Simi Mehta appeared in ep #4.11 (“El Mundo Gira”) as ‘Gabrielle Buente’, the conflicted cousin of a suspected murderer who is slowly turning into a “Chupacabra”-like monster. I was quite enjoying this episode up until the closing scene which claimed that because illegal immigrants are (metaphorically) invisible to most everyday Americans, they somehow remain (literally?) invisible to passers-by, even when they’ve turned into freaky supernatural creatures with bumpy grey heads, stood by a busy road trying to thumb a lift! Yeah… um, no. I thought Mehta was damn pretty, and put in a very lively and passionate performance… but she hasn’t done any acting since the 90s, and the only other big credit on her resume is a two episode cameo on Get Real, a short-lived comedy-drama which marked the screen debut of Anne Hathaway (two years before The Princess Diaries). Bona fide film-star Jodie Foster lent her voice to a psychotic talking tattoo named ‘Betty’, in ep #4.13… but never actually showed her famous face onscreen. As noted in my first post, Foster’s character in Silence of the Lambs was the original inspiration for Scully, so it’s a shame we didn’t get to see these two women sharing a scene together. According to legend, Quentin Tarantino was offered the chance to direct this episode, but was prevented from doing so by the Director’s Guild of America. Spoilsports!
Ironically (?), while Foster was holed up in a recording studio, esteemed voice-over artist Christine Cavanaugh made a rare on-screen appearance in ep #4.20 (“Small Potatoes”) as ‘Amanda Nelligan’, the adorably addled mother of a newborn baby with a wagging tail, who claims the father was a Jedi Knight named “Luke Skywalker”. Cavanaugh is best known for lending her ear-candy voice to such beloved children’s characters as ‘Babe’ the eponymous sheep-pig, ‘Chuckie Finster’ in Rugrats, and ‘Dexter’ in Dexter’s Laboratory. Sadly she retired from the business in 2001, for unspecified personal reasons, but left a hefty legacy of laughter behind her, for future generations of children (and adults) to enjoy. And finally, Vanessa Morley made her last credited appearance as ‘Young Samantha Mulder’ in ep #4.23 (“Demons”), via a series of trippy, drug-induced flashbacks . She may not have been the first (or last) actress to play the role, but she was the longest serving Samantha of any age, and she played some of the most memorable scenes with the grown-up Mulder, both in the past and the present day. Apparently she also got stung during the scene in ep #4.1 with the killer bees, inspiring Anderson to present her with an award for “bravery beyond the call of duty” made by the props department! Bless.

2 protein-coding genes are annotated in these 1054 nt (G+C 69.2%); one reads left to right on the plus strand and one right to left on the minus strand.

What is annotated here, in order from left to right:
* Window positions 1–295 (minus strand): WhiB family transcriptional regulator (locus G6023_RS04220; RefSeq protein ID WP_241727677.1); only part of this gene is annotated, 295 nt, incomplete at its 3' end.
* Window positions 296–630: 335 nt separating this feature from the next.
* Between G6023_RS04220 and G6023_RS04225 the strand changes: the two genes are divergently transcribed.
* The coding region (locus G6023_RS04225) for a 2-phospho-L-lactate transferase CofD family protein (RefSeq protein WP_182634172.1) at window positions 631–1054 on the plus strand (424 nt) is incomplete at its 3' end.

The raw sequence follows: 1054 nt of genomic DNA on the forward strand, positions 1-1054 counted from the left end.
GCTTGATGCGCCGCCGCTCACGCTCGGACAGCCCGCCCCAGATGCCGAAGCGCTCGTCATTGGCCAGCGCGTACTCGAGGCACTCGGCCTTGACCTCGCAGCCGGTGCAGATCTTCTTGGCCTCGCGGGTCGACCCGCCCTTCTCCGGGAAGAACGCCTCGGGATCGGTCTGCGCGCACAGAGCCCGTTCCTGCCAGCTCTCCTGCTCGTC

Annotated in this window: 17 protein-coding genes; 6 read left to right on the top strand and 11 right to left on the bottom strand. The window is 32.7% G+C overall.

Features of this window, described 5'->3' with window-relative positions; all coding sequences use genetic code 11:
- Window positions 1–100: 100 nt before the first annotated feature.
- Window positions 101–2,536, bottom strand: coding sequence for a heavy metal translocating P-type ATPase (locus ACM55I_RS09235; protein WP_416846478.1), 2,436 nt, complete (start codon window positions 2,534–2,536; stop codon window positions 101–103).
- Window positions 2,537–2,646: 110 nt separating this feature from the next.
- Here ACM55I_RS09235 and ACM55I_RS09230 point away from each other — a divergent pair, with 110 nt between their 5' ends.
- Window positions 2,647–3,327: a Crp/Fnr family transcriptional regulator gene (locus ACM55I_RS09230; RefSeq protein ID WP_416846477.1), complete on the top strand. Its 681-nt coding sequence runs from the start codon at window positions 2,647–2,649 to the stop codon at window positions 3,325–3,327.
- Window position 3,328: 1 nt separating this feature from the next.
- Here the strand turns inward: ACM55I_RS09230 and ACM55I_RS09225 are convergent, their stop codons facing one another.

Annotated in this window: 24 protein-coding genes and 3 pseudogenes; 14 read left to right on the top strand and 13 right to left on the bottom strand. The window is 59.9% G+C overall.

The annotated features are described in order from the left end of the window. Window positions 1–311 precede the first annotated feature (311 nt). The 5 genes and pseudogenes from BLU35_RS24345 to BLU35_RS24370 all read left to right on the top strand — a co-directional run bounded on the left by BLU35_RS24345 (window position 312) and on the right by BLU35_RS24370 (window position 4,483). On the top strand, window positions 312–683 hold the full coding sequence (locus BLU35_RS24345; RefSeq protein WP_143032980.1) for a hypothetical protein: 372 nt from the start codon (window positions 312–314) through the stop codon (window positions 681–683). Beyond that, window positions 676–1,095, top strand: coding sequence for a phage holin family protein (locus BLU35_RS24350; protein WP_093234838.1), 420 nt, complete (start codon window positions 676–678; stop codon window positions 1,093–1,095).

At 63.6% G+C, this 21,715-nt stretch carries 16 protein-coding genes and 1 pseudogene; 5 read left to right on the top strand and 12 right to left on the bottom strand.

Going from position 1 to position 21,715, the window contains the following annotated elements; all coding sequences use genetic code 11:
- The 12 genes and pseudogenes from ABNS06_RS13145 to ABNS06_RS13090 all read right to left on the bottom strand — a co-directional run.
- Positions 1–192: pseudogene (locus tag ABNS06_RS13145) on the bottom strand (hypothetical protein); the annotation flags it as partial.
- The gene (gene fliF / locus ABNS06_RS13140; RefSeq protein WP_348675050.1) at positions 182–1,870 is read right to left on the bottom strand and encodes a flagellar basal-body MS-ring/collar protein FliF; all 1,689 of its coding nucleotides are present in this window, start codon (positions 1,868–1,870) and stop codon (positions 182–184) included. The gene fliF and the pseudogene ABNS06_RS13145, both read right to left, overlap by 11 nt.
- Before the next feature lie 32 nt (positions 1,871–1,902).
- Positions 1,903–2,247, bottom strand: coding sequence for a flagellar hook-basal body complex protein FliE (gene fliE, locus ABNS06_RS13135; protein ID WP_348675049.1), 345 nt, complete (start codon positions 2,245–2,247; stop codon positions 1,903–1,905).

On the manly side of things: Tucker Smallwood appeared in ep #4.2 (“Home”), as ‘Sheriff Andy Taylor’… and true to its reputation, that episode really is all kinds of f*cked up! Rubén Blades appeared in ep #4.11 as an INS agent who helps M&S track down a suspected murderer/Chupacabra played by Raymond Cruz. Paul McCrane appeared in ep #4.12 (“Leonard Betts”) as an EMT with the ability to regrow any damaged body-part… except the hair on his balding head, apparently! And finally, former series writer Darin Morgan appeared in ep #4.20 as a shape-shifting custodian, who impregnates a group of local women by impersonating their (infertile) husbands. It’s probably one of my favourite eps of the season… partly for Cavanaugh’s cameo, and partly for the way Morgan’s character comes to pity Mulder after taking a walk in his shoes (and handsome face) for a couple of days!
Note: The final episode ends with Scully declaring that a distraught Mulder committed suicide off-screen. I suspect she may be fibbing.